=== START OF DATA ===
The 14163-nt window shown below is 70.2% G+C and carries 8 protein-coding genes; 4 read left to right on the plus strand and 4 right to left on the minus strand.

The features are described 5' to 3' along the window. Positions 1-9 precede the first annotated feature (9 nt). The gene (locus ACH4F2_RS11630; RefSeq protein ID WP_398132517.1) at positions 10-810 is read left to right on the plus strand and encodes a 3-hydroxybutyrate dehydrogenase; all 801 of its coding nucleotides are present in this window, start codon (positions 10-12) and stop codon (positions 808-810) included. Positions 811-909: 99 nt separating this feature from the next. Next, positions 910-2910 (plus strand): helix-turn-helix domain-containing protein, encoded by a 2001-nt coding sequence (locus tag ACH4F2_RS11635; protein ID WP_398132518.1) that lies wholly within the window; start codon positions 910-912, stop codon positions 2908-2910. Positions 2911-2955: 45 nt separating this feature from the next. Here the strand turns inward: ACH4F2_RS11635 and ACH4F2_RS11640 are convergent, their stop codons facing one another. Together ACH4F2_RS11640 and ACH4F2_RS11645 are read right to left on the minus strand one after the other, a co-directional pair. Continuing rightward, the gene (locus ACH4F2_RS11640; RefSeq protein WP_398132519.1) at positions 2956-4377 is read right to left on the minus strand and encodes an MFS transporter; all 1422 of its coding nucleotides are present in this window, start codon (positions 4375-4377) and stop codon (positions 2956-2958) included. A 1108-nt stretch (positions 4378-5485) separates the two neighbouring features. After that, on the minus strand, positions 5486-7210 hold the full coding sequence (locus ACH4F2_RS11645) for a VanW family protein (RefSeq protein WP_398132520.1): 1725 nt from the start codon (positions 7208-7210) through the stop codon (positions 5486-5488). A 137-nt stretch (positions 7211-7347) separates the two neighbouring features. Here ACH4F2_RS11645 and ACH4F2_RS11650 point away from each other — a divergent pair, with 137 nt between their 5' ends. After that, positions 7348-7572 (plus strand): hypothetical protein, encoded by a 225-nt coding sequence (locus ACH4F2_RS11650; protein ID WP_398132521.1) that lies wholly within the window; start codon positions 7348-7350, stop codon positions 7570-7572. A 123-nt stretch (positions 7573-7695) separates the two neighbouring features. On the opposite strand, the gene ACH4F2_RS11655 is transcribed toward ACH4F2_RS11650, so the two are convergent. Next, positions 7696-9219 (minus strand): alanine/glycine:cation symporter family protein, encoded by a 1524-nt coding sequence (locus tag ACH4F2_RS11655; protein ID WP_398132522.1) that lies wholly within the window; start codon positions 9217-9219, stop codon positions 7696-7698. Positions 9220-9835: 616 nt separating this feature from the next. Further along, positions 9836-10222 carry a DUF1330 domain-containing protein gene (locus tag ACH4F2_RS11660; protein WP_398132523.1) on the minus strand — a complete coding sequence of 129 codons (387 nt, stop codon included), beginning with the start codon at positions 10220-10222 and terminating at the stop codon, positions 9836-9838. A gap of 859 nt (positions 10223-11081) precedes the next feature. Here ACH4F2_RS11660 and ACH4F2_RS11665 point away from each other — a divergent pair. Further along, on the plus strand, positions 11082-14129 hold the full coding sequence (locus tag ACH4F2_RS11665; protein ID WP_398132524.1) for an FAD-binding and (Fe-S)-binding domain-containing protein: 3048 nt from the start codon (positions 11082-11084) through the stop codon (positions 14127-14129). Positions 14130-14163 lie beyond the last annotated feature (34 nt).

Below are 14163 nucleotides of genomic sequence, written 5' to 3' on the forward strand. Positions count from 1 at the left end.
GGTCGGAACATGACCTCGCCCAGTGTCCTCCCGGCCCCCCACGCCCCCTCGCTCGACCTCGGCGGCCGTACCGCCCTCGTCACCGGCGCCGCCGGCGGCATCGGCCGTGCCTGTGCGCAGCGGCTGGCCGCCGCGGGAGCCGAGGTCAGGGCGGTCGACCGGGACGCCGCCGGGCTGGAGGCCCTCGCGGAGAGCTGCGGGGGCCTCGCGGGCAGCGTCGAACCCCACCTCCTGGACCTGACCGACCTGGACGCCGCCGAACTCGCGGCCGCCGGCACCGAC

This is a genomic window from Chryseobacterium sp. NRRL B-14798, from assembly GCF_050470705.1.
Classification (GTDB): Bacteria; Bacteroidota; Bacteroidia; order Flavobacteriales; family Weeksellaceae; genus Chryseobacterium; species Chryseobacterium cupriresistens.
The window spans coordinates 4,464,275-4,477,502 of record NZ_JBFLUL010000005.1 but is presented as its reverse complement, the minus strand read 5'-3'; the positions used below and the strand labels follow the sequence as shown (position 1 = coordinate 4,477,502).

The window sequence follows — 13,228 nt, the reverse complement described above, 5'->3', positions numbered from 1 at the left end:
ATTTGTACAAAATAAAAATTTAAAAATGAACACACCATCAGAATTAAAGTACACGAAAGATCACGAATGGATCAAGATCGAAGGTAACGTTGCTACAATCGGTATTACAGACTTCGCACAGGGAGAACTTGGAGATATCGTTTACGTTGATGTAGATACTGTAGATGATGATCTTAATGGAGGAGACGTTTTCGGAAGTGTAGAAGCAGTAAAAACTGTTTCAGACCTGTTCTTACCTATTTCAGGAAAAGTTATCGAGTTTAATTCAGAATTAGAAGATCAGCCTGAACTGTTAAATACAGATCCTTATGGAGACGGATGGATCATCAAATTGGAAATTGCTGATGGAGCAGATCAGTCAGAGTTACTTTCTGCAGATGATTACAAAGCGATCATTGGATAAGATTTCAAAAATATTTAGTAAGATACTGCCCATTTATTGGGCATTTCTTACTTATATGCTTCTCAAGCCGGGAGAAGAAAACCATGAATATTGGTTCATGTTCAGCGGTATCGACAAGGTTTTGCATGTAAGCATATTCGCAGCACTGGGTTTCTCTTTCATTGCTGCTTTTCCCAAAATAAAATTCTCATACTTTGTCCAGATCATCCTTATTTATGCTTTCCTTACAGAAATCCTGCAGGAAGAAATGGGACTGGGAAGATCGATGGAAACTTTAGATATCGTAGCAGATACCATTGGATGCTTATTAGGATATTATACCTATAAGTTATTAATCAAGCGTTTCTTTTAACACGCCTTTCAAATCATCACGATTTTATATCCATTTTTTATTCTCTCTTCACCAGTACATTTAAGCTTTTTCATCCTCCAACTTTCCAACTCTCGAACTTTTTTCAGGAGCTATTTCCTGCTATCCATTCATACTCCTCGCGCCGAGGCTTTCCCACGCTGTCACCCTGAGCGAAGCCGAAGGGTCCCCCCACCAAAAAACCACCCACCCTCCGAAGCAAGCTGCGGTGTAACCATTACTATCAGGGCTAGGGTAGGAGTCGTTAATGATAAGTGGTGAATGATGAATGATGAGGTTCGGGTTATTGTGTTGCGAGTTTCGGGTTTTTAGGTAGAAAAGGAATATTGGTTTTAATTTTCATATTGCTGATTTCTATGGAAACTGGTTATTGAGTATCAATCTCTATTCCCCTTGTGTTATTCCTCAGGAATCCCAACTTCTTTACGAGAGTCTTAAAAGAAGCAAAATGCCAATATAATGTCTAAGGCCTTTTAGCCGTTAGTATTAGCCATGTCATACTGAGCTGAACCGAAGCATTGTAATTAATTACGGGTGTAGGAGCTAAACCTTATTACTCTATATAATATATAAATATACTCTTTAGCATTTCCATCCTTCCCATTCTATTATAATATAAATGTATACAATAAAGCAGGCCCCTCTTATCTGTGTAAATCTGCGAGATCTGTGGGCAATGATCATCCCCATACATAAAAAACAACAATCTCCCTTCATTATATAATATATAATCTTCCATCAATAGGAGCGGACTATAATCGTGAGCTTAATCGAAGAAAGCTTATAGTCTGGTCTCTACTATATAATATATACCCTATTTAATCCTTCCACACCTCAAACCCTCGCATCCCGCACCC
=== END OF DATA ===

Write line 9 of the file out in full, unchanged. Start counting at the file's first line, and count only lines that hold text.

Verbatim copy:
ATTTGTACAAAATAAAAATTTAAAAATGAACACACCATCAGAATTAAAGTACACGAAAGATCACGAATGGATCAAGATCGAAGGTAACGTTGCTACAATCGGTATTACAGACTTCGCACAGGGAGAACTTGGAGATATCGTTTACGTTGATGTAGATACTGTAGATGATGATCTTAATGGAGGAGACGTTTTCGGAAGTGTAGAAGCAGTAAAAACTGTTTCAGACCTGTTCTTACCTATTTCAGGAAAAGTTATCGAGTTTAATTCAGAATTAGAAGATCAGCCTGAACTGTTAAATACAGATCCTTATGGAGACGGATGGATCATCAAATTGGAAATTGCTGATGGAGCAGATCAGTCAGAGTTACTTTCTGCAGATGATTACAAAGCGATCATTGGATAAGATTTCAAAAATATTTAGTAAGATACTGCCCATTTATTGGGCATTTCTTACTTATATGCTTCTCAAGCCGGGAGAAGAAAACCATGAATATTGGTTCATGTTCAGCGGTATCGACAAGGTTTTGCATGTAAGCATATTCGCAGCACTGGGTTTCTCTTTCATTGCTGCTTTTCCCAAAATAAAATTCTCATACTTTGTCCAGATCATCCTTATTTATGCTTTCCTTACAGAAATCCTGCAGGAAGAAATGGGACTGGGAAGATCGATGGAAACTTTAGATATCGTAGCAGATACCATTGGATGCTTATTAGGATATTATACCTATAAGTTATTAATCAAGCGTTTCTTTTAACACGCCTTTCAAATCATCACGATTTTATATCCATTTTTTATTCTCTCTTCACCAGTACATTTAAGCTTTTTCATCCTCCAACTTTCCAACTCTCGAACTTTTTTCAGGAGCTATTTCCTGCTATCCATTCATACTCCTCGCGCCGAGGCTTTCCCACGCTGTCACCCTGAGCGAAGCCGAAGGGTCCCCCCACCAAAAAACCACCCACCCTCCGAAGCAAGCTGCGGTGTAACCATTACTATCAGGGCTAGGGTAGGAGTCGTTAATGATAAGTGGTGAATGATGAATGATGAGGTTCGGGTTATTGTGTTGCGAGTTTCGGGTTTTTAGGTAGAAAAGGAATATTGGTTTTAATTTTCATATTGCTGATTTCTATGGAAACTGGTTATTGAGTATCAATCTCTATTCCCCTTGTGTTATTCCTCAGGAATCCCAACTTCTTTACGAGAGTCTTAAAAGAAGCAAAATGCCAATATAATGTCTAAGGCCTTTTAGCCGTTAGTATTAGCCATGTCATACTGAGCTGAACCGAAGCATTGTAATTAATTACGGGTGTAGGAGCTAAACCTTATTACTCTATATAATATATAAATATACTCTTTAGCATTTCCATCCTTCCCATTCTATTATAATATAAATGTATACAATAAAGCAGGCCCCTCTTATCTGTGTAAATCTGCGAGATCTGTGGGCAATGATCATCCCCATACATAAAAAACAACAATCTCCCTTCATTATATAATATATAATCTTCCATCAATAGGAGCGGACTATAATCGTGAGCTTAATCGAAGAAAGCTTATAGTCTGGTCTCTACTATATAATATATACCCTATTTAATCCTTCCACACCTCAAACCCTCGCATCCCGCACCC